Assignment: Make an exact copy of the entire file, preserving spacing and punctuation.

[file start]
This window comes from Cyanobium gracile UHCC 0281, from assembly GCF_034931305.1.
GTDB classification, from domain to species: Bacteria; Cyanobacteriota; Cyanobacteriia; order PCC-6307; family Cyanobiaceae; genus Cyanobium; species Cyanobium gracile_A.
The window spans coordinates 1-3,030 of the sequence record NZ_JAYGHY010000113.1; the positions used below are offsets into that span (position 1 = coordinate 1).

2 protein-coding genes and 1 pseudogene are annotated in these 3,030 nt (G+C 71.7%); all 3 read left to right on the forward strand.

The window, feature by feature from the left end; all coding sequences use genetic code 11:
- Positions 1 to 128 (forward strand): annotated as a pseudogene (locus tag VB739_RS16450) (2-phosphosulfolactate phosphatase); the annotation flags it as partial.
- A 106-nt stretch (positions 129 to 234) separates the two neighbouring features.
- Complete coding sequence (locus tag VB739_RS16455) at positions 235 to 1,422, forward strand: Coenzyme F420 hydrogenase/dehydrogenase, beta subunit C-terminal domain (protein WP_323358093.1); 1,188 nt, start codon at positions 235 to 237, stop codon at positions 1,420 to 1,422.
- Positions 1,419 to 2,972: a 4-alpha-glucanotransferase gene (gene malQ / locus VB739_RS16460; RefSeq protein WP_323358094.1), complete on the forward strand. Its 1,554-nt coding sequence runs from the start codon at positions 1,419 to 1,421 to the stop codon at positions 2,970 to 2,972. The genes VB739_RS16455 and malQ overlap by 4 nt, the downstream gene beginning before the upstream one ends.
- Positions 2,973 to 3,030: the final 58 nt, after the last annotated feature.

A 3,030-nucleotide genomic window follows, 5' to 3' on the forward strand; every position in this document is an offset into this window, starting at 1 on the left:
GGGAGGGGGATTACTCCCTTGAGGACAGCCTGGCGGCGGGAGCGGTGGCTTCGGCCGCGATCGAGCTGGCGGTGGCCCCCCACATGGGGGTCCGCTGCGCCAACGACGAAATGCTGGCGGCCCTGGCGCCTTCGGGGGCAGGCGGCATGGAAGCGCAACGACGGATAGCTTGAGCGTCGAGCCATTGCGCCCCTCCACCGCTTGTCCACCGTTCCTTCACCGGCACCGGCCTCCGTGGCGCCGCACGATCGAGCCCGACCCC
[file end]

This window comes from Cyanobium gracile UHCC 0281, from assembly GCF_034931305.1.
GTDB classification, from domain to species: Bacteria; Cyanobacteriota; Cyanobacteriia; order PCC-6307; family Cyanobiaceae; genus Cyanobium; species Cyanobium gracile_A.
The window spans coordinates 1-3,030 of the sequence record NZ_JAYGHY010000113.1; the positions used below are offsets into that span (position 1 = coordinate 1).

2 protein-coding genes and 1 pseudogene are annotated in these 3,030 nt (G+C 71.7%); all 3 read left to right on the forward strand.

The window, feature by feature from the left end; all coding sequences use genetic code 11:
- Positions 1 to 128 (forward strand): annotated as a pseudogene (locus tag VB739_RS16450) (2-phosphosulfolactate phosphatase); the annotation flags it as partial.
- A 106-nt stretch (positions 129 to 234) separates the two neighbouring features.
- Complete coding sequence (locus tag VB739_RS16455) at positions 235 to 1,422, forward strand: Coenzyme F420 hydrogenase/dehydrogenase, beta subunit C-terminal domain (protein WP_323358093.1); 1,188 nt, start codon at positions 235 to 237, stop codon at positions 1,420 to 1,422.
- Positions 1,419 to 2,972: a 4-alpha-glucanotransferase gene (gene malQ / locus VB739_RS16460; RefSeq protein WP_323358094.1), complete on the forward strand. Its 1,554-nt coding sequence runs from the start codon at positions 1,419 to 1,421 to the stop codon at positions 2,970 to 2,972. The genes VB739_RS16455 and malQ overlap by 4 nt, the downstream gene beginning before the upstream one ends.
- Positions 2,973 to 3,030: the final 58 nt, after the last annotated feature.

A 3,030-nucleotide genomic window follows, 5' to 3' on the forward strand; every position in this document is an offset into this window, starting at 1 on the left:
GGGAGGGGGATTACTCCCTTGAGGACAGCCTGGCGGCGGGAGCGGTGGCTTCGGCCGCGATCGAGCTGGCGGTGGCCCCCCACATGGGGGTCCGCTGCGCCAACGACGAAATGCTGGCGGCCCTGGCGCCTTCGGGGGCAGGCGGCATGGAAGCGCAACGACGGATAGCTTGAGCGTCGAGCCATTGCGCCCCTCCACCGCTTGTCCACCGTTCCTTCACCGGCACCGGCCTCCGTGGCGCCGCACGATCGAGCCCGACCCC